Gerry Altmann, Professor
Director of the CT Institute for the Brain and Cognitive Sciences
Department of Psychological Sciences
Gerry Altmann is interested in language and event comprehension. In a simple sentence such as “She chopped the onion”, the state of the onion is different before and after the chopping; how do we keep track of such changes, how do we represent the different states of the onion at different moments in event-time, and how do we represent that each representation pertains to the same token onion? The research takes the view that language comprehension requires a complex interplay between semantic memory (knowledge of onions in general: ‘types’) and episodic memory (knowledge about a specific onion: a ‘token’). I use a mix of behavioral methods (predominantly eye-tracking) and neuroscientific methods (fMRI, EEG). Some of my research focuses also on how high-level knowledge impacts on lower-level attentional processing (and eye movement control).
POST DOC & LAB MANAGER
Gitte Joergensen: My primary interest is eye tracking and how to integrate eye movements with other measures such as fMRI and EEG. I work on a variety of experiments broadly related to language/reading comprehension, event representation, social communication, and emotion perception. I am also a research advocate for the Lobular Breast Cancer Alliance (LBCA) and have an interest in breast cancer research with a focus on quality of life.
Office: Arjona 308
Zac Ekves: Semantic and episodic memory integration during sentence processing, Event processing, and representation, Neural correlates of event processing and semantic/episodic memory integration.
Office: Arjona 302
Emily Yearling: I am interested in how event representation develops and how these representations bias the ways in which we perceive, understand, and interact with the world. Specifically, I use neuroimaging and behavioral methods to study how the brain processes changes in the state of objects we interact with in order to anticipate and facilitate future events.
Office: Arjona 311
Emma Wing: I work on the mapping between morphosyntax and the mental representation of events in which objects change state. I am interested in how grammatical categories (e.g., different tenses, participles, etc.) activate the content of event representations during sentence comprehension, and how this content changes depending on the syntactic environment. My recent work studies how adjectival passives (e.g., ‘the dried towel’) activate object-state representations, and how these representations are modified by degree adverbs (e.g., ‘the completely dried towel’).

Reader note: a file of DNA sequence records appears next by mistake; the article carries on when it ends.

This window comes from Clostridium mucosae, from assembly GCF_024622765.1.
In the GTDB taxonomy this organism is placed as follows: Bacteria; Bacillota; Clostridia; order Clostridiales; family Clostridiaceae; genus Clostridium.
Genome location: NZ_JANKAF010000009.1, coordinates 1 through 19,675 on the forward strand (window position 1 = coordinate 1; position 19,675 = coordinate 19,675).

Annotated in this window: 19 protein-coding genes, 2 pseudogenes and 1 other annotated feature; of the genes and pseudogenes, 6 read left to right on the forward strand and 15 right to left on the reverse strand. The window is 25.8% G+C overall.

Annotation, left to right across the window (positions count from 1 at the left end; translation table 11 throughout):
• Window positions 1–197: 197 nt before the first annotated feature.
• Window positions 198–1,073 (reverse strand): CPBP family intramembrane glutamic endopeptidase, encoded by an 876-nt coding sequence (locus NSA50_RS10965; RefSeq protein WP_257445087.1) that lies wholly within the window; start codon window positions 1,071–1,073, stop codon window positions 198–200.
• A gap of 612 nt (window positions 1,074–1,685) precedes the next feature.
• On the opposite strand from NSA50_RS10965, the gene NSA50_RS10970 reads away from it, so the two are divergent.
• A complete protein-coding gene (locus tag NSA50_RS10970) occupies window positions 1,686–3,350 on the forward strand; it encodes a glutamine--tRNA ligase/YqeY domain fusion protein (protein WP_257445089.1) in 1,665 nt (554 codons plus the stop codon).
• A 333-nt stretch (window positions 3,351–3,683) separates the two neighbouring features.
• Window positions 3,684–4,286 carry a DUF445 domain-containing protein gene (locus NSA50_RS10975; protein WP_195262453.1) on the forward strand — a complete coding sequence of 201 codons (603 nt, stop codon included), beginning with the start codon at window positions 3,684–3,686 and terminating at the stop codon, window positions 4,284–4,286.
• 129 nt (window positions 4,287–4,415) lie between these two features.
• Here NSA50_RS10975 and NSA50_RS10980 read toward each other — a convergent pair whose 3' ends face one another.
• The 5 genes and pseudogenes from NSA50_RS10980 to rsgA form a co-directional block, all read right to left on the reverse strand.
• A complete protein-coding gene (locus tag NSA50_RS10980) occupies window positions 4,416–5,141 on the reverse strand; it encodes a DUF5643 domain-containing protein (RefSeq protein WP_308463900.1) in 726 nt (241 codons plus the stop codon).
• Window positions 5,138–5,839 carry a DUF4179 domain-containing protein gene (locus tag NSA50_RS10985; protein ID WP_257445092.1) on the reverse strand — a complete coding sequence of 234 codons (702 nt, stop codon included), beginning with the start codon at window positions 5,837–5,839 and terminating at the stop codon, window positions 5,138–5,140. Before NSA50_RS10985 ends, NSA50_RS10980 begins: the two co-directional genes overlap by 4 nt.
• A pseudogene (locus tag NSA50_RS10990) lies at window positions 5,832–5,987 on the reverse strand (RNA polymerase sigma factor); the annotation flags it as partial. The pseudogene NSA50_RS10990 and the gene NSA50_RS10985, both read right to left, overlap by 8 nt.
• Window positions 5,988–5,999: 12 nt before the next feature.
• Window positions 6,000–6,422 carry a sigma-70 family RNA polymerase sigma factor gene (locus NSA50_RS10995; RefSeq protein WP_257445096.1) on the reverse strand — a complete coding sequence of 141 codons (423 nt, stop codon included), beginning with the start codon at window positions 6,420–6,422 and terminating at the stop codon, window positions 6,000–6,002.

Office: Arjona 302
Wesley Leong: I study how the brain understands events that are experienced through language (such as when someone tells you a story). I am primarily interested in what our brains do that allows us to mentally represent participants and actions in these events, and how that may differ from events that we experience first-hand. I intend to tackle these lines of research using a combination of behavioral, neuroimaging, and computational techniques.
Office: Arjona 302
Anika Veeraraghav is a cognitive science major and women’s, gender and sexuality studies minor on a pre-med track. She is interested in learning more about the brain and neural processes through techniques such as the EEG and fMRI machines. She plans on going to medical school with hopes of becoming a neurologist or a neurosurgeon.
Michael Bakutis is a biological sciences major on a pre-med track and is highly interested in getting more involved with academic research having to do with cognitive function and areas of the brain.
Lucy Jane Yap Arce is a psychological science major with a neuroscience minor on a pre-physician associate track. She is interested in neonatology and learning more about neurological disorders.
Valerie Kamyla Duque: I am a psychological science major thinking of minoring in women’s gender and sexuality studies. I am interested in learning more about the cognitive processes behind language, as well as using different techniques to measure brain activity such as the EEG and fMRI.
FORMER DOCTORAL STUDENTS
Kyra Krass: is interested in using behavioral and neuroimaging techniques to study sentence processing and event representation. Her current research seeks to find which object states are active in the brain when individuals process change of state verbs. She is also interested in what role anticipation and affordances play in sentence processing.
Yanina Prystauka: Are brain regions recruited for processing object state changes sensitive to the number of dimensions on which the change occurs? What is the effect of processing identical syntactic structures with different levels of semantic complexity on the working memory load? Do native and L2 speakers have similar mechanisms of morphosyntactic processing? I use converging evidence from psycholinguistics and syntax to study sentence processing and its neural correlates.
FORMER LAB MEMBERS